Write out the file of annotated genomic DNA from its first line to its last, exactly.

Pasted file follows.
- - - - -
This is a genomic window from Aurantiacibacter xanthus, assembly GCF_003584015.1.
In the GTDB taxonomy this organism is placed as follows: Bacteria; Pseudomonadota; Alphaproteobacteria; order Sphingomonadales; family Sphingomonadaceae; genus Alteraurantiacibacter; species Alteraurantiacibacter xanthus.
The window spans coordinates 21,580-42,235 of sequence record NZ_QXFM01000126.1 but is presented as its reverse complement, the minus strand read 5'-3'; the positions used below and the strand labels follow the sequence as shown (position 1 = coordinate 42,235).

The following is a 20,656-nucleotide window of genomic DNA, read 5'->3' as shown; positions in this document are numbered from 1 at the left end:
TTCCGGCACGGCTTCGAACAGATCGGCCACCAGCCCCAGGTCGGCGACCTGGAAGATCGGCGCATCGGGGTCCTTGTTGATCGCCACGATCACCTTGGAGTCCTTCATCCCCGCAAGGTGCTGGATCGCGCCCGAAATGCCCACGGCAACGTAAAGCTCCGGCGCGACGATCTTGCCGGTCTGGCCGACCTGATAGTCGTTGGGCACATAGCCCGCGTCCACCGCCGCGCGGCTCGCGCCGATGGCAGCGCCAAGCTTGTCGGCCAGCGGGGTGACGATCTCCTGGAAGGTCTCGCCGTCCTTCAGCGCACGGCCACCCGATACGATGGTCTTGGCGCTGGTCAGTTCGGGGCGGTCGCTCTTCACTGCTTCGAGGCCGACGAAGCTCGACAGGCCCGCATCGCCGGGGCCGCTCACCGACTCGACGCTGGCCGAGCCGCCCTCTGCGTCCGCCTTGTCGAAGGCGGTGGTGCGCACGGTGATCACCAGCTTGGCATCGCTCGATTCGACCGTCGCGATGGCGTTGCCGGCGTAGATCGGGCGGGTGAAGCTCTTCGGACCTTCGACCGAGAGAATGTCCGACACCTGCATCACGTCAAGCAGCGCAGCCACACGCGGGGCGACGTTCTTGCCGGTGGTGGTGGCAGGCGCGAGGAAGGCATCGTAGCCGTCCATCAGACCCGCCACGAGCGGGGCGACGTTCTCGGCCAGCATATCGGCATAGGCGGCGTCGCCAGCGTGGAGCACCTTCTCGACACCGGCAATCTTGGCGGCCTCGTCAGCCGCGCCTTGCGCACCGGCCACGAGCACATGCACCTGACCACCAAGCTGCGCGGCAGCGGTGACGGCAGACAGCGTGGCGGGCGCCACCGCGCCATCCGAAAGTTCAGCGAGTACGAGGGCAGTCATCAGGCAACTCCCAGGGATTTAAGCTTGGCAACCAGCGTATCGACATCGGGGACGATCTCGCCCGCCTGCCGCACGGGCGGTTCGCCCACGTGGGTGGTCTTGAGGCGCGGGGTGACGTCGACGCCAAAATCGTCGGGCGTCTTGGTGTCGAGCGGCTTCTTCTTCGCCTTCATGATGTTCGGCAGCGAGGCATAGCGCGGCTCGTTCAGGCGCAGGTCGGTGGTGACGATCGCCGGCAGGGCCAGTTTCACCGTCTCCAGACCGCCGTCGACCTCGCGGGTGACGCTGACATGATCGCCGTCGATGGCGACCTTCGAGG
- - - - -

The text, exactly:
This is a genomic window from Aurantiacibacter xanthus, assembly GCF_003584015.1.
In the GTDB taxonomy this organism is placed as follows: Bacteria; Pseudomonadota; Alphaproteobacteria; order Sphingomonadales; family Sphingomonadaceae; genus Alteraurantiacibacter; species Alteraurantiacibacter xanthus.
The window spans coordinates 21,580-42,235 of sequence record NZ_QXFM01000126.1 but is presented as its reverse complement, the minus strand read 5'-3'; the positions used below and the strand labels follow the sequence as shown (position 1 = coordinate 42,235).

The following is a 20,656-nucleotide window of genomic DNA, read 5'->3' as shown; positions in this document are numbered from 1 at the left end:
TTCCGGCACGGCTTCGAACAGATCGGCCACCAGCCCCAGGTCGGCGACCTGGAAGATCGGCGCATCGGGGTCCTTGTTGATCGCCACGATCACCTTGGAGTCCTTCATCCCCGCAAGGTGCTGGATCGCGCCCGAAATGCCCACGGCAACGTAAAGCTCCGGCGCGACGATCTTGCCGGTCTGGCCGACCTGATAGTCGTTGGGCACATAGCCCGCGTCCACCGCCGCGCGGCTCGCGCCGATGGCAGCGCCAAGCTTGTCGGCCAGCGGGGTGACGATCTCCTGGAAGGTCTCGCCGTCCTTCAGCGCACGGCCACCCGATACGATGGTCTTGGCGCTGGTCAGTTCGGGGCGGTCGCTCTTCACTGCTTCGAGGCCGACGAAGCTCGACAGGCCCGCATCGCCGGGGCCGCTCACCGACTCGACGCTGGCCGAGCCGCCCTCTGCGTCCGCCTTGTCGAAGGCGGTGGTGCGCACGGTGATCACCAGCTTGGCATCGCTCGATTCGACCGTCGCGATGGCGTTGCCGGCGTAGATCGGGCGGGTGAAGCTCTTCGGACCTTCGACCGAGAGAATGTCCGACACCTGCATCACGTCAAGCAGCGCAGCCACACGCGGGGCGACGTTCTTGCCGGTGGTGGTGGCAGGCGCGAGGAAGGCATCGTAGCCGTCCATCAGACCCGCCACGAGCGGGGCGACGTTCTCGGCCAGCATATCGGCATAGGCGGCGTCGCCAGCGTGGAGCACCTTCTCGACACCGGCAATCTTGGCGGCCTCGTCAGCCGCGCCTTGCGCACCGGCCACGAGCACATGCACCTGACCACCAAGCTGCGCGGCAGCGGTGACGGCAGACAGCGTGGCGGGCGCCACCGCGCCATCCGAAAGTTCAGCGAGTACGAGGGCAGTCATCAGGCAACTCCCAGGGATTTAAGCTTGGCAACCAGCGTATCGACATCGGGGACGATCTCGCCCGCCTGCCGCACGGGCGGTTCGCCCACGTGGGTGGTCTTGAGGCGCGGGGTGACGTCGACGCCAAAATCGTCGGGCGTCTTGGTGTCGAGCGGCTTCTTCTTCGCCTTCATGATGTTCGGCAGCGAGGCATAGCGCGGCTCGTTCAGGCGCAGGTCGGTGGTGACGATCGCCGGCAGGGCCAGTTTCACCGTCTCCAGACCGCCGTCGACCTCGCGGGTGACGCTGACATGATCGCCGTCGATGGCGACCTTCGAGG